That gets me to typos. Those of us who edit work in Hawai`i try very hard to avoid typos, not simply because they are mistakes, but because these mistakes contain meanings that are overdetermined. To get diacritical marks wrong in Hawaiian is considered an insult, though some Hawaiian writers (Sage Uilani Takehiro comes to mind) choose not to use diacriticals because there's more poetic ambiguity to be mined without them. Getting things wrong is what the missionaries did. They transcribed the Hawaiian language using letters whose sounds did not occur in Hawaiian. And much worse. So there's a history to orthography here that is incredibly complex--for Hawaiian especially. For the Hawaiian students in my English 100 class to speak only English reflected back on this history (though I've also had students from immersion schools who speak Hawaiian as well as they speak English).

The new Hawai`i Review came out this week. The design is beautiful. Many of the poems are deeply anti-colonial. (More on the content another time, perhaps.) There is also a typo. The poetry editor's name is No`u Revilla. Her full first name is No'ukahau'oli, but on the masthead of the new issue the name was spelled No Ľukahou Ľoli. This changed the meaning from "the pleasure is mine" to "the joyous sweat is mine" (not so big a difference, if you read No`u's joyous sexually charged poems). The editor's reaction was one of despair: she declared that the typo made her "want to die." (The editor is not Hawaiian; she is also not Euro-American.) She writes: "I am a guest/outsider/settler in an illegally overthrown, occupied nation, and I have just participated in the callous misspelling of the name of a kanaka maoli friend whom I am fortunate enough to work alongside."

She is not alone in using this language; it's been in circulation for nearly two decades now. Candace Fujikane, whose book Asian Settler Colonialism: From Local Governance to the Habits of Everyday Life helped to institutionalize the term named in the title, has said: "You can’t talk about alliances between local non-Hawaiians and Hawaiians. If you’re not Hawaiian, you’re a settler and part of the colonial problem. You have to look at in what ways Asians in Hawaii have engaged in practices that obstruct Hawaiians’ struggle for justice." (2009) Fujikane and her co-editor, Jonathan Okamura, are also not the original authors of this idea. I do not know that she is, but Haunani-Kay Trask was the strongest voice in asserting the non-belonging of Asians, as well as Euro-Americans, in Hawai`i. On the first page of the Fujikane/Okamura book, Trask is quoted as writing, "Hawai`i is a society in which the indigenous culture and people have been murdered, suppressed, or marginalized for the benefit of settlers who now dominate our islands" (2). The history is very bad, as Barrett Watten would say, but for the editor of a literary magazine to feel herself charged with a perpetuation of "murder" after noticing a typo is surely not a solution. It feels like another act of violence.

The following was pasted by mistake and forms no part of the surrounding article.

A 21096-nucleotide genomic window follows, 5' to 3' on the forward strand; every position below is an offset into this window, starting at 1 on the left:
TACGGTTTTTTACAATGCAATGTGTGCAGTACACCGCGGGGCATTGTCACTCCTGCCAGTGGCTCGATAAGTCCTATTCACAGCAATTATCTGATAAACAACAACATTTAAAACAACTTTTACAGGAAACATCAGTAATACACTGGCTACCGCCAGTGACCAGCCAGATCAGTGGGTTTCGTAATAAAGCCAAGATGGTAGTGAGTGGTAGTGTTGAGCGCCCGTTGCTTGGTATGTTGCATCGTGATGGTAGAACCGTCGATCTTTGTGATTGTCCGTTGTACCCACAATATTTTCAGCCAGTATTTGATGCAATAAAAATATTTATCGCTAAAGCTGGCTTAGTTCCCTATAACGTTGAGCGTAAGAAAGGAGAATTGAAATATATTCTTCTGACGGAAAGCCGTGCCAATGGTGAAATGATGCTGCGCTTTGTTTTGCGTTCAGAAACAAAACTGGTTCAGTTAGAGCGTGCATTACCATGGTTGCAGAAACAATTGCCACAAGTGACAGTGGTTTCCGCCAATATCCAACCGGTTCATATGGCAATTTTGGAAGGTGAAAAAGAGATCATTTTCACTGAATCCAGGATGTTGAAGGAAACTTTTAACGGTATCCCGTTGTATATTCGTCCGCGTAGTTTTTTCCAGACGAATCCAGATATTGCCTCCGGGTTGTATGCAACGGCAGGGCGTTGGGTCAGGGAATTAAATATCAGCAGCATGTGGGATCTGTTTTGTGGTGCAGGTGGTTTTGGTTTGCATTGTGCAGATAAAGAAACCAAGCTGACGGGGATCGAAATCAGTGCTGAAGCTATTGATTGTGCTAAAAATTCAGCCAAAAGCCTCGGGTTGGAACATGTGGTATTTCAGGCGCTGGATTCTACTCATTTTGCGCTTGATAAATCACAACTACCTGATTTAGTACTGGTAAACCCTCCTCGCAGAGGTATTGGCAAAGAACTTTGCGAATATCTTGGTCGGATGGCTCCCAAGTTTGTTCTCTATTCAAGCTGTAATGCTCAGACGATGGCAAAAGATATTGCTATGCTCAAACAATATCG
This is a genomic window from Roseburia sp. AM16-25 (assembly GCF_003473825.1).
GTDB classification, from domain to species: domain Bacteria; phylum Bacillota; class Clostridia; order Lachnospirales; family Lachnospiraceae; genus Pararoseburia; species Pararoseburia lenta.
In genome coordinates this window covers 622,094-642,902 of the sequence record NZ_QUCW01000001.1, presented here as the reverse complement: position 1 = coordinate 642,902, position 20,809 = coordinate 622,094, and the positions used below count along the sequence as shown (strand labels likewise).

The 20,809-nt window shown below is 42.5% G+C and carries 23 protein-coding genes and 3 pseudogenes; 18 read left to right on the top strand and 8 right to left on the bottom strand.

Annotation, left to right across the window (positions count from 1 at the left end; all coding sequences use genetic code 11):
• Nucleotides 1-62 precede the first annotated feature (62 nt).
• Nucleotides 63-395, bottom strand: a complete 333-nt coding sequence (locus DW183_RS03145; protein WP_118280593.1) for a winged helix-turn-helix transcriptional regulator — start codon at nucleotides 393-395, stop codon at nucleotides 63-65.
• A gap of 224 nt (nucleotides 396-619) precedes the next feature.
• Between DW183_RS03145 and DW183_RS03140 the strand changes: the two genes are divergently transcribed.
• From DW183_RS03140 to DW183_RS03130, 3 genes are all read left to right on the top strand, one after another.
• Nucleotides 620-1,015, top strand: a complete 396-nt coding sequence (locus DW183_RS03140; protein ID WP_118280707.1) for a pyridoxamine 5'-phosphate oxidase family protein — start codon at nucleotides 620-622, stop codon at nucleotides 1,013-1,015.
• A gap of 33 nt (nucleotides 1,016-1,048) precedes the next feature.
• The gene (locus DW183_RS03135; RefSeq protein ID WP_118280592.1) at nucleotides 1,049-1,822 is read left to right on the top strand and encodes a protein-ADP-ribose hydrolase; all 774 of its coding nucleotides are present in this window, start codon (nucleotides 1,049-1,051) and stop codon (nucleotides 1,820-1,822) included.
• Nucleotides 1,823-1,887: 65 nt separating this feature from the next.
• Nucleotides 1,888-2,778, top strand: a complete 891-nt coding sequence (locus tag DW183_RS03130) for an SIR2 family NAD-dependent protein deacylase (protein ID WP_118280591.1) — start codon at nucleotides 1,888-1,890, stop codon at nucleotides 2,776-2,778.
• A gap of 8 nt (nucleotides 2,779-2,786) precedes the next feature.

So the editor is hardly the first person to describe herself as "guest," as "outsider," as "settler"; she is hardly the first to do so with self-lacerating tones. She is not the first, nor will she be the last, to make an outright assertion that she does not belong here. That she is perpetuating a historical wound by way of the typo. I wonder why the self-laceration: she works hard, she publishes work from Hawai`i, she participates in communities on the island. She is a lovely, caring person. I want to hug her.

But I also want to suggest that these self-lacerating terms, these terms that mark people as outsiders no matter how long they live here, that these terms are paradoxically intended to mark those who use them as belonging. (I would like to thank my friend, Vera Lee, for helping me with this during a conversation some months back.) This is a difficult paradox to explain (to myself, let alone to anyone else). But to say one does not belong is to establish a stable identity position based on blood. To be "guest/settler/outsider" is to be somewhere, here but not of here. It's not to float, it is to be, and to be certain. To be [choose your term] is to belong in however difficult a way. But it also tells those of us who do not use the words "outsider" and "settler" to describe ourselves that we are that. It pre-judges our choices. It suggests that my students who are trying to deal with family stories of flight (including students from Vietnam, Cambodia) immigration, changes of language, that these students do not belong here either. That they inhabit that space of "not-belonging" that is not liberating, but which hurts, lacerates.

More difficult, perhaps, to let those titles go, to be here without longing to belong, without the judgment. It's appropriate that there are "slashes" between those words, for they are judgment words. To say: I am here, I do no intentional harm, I do good work. My life a gerund, not a noun. To put the emphasis on process rather than on static position. To think long and hard about these issues, and then to let oneself long--to let oneself be--that is my hope.